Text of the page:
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From Wikipedia, the free encyclopedia

Sonderdienst
NAC 2-4546 Sonderdienst company overview in Krakow 1943.jpg
Leaders of General Government during inspection of Sonderdienst battalions: from right, Generalgouverneur Hans Frank, Higher SS and Police Leader GG Herbert Becker and secretary of state Ernst Boepple
ActiveFounded 6 May 1940
CountryOccupied Poland
AllegianceNazi Germany Nazi Germany, the SS
TypeParamilitary police reserve

Sonderdienst (German: Special Services) were the Nazi German paramilitary formations created in semicolonial General Government during the occupation of Poland in World War II. They were based on similar SS formations called Volksdeutscher Selbstschutz operating in the Warthegau district of German-annexed western part of Poland in 1939.[1]

Sonderdienst were founded on 6 May 1940 by Gauleiter Hans Frank who stationed in occupied Kraków.[1] Initially, they were made up of ethnic German Volksdeutsche who lived in Poland before the attack and joined the invading force thereafter. However, after the 1941 Operation Barbarossa they also included Soviet prisoners of war who volunteered for special training, such as the Trawniki men (German: Trawnikimänner) deployed at all major killing sites of the "Final Solution". A lot of those men did not know German and required translation by their native commanders.[2][3]:366 The Abteilung Sonderdienst (Department of Special Services) was subordinate to Oberkommando der Wehrmacht sabotage division under Colonel Erwin von Lahousen (1 September 1939 – July 1943), and Colonel Wessel Freytag von Loringhoven (July 1943 – June 1944).[4]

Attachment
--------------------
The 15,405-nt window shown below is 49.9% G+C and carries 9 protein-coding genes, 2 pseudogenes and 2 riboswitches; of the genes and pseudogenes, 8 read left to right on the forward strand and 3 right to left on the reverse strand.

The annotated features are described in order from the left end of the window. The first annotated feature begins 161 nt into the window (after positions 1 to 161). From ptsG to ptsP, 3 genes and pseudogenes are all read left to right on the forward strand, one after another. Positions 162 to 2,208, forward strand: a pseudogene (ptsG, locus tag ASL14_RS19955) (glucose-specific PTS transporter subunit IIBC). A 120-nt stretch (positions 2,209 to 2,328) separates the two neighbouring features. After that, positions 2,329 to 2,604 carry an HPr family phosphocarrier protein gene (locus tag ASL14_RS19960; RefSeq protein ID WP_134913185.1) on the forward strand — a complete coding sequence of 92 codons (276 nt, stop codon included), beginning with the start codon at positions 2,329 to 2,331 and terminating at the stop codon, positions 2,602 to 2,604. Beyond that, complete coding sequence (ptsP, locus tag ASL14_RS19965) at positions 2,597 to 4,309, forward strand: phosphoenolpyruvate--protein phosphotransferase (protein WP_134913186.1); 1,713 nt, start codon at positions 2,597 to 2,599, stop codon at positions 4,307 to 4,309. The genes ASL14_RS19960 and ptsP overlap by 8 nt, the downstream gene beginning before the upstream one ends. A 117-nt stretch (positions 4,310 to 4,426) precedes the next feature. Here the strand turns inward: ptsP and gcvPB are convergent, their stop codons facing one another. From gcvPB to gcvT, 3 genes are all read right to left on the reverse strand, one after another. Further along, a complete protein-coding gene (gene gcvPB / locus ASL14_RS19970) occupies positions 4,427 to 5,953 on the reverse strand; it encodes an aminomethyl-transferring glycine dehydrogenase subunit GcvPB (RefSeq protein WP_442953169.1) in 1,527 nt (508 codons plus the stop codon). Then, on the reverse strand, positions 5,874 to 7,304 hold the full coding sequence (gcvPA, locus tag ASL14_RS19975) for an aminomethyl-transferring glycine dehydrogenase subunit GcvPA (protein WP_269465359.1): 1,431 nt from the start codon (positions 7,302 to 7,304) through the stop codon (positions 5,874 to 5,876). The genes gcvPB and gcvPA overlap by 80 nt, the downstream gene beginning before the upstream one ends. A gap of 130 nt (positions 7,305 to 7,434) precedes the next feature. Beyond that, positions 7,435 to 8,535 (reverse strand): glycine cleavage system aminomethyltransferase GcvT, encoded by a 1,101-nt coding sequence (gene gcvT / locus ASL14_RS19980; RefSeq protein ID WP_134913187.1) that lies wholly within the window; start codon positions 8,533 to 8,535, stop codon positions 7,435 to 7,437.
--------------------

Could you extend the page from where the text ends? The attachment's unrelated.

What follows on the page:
Background

Sonderdienst battalion in occupied Kraków, July 1940
Sonderdienst battalion in occupied Kraków, July 1940
Gauleiter Hans Frank and Sonderdienst leaders in Kraków, 1941.
Gauleiter Hans Frank and Sonderdienst leaders in Kraków, 1941.

The Republic of Poland was a multicultural country before World War II, with almost a third of its population originating from the minority groups: 13.9% Ukrainians; 10% Jews; 3.1% Belarusians; 2.3% Germans and 3.4% percent Czechs, Lithuanians and Russians. Members of the German minority resided predominantly in the lands of the former German Empire but not only.[5] Many were hostile towards the existence of the Polish state after losing their colonial privileges at the end of World War I.[6] German organizations in Poland such as Deutscher Volksverband and the Jungdeutsche Partei actively engaged in espionage for the Abwehr, sabotage actions, weapons-smuggling and Nazi propaganda campaigns before the invasion.[7] In late 1939 through spring of 1940 the German Volksdeutscher Selbstschutz took active part in the massacres of civilian Poles and Jews.[8]

In the summer of 1940, the Sonderdienst along with all Selbstschutz executioners were formally assigned to the head of the civil administration for the newly formed Gau.[2] Trained by the native Germans under the leadership of Heinrich Himmler's associate Ludolf Jakob von Alvensleben many of them joined Schutzstaffel or Gestapo in the following year.[2]

Operation Barbarossa

Hiwis from one of two Sonderdienst battalions trained by Karl Streibel at the Trawniki training camp during the shooting action in the pacification of Warsaw. Photo from Jürgen Stroop Report, 1943.
Hiwis from one of two Sonderdienst battalions trained by Karl Streibel at the Trawniki training camp during the shooting action in the pacification of Warsaw. Photo from Jürgen Stroop Report, 1943.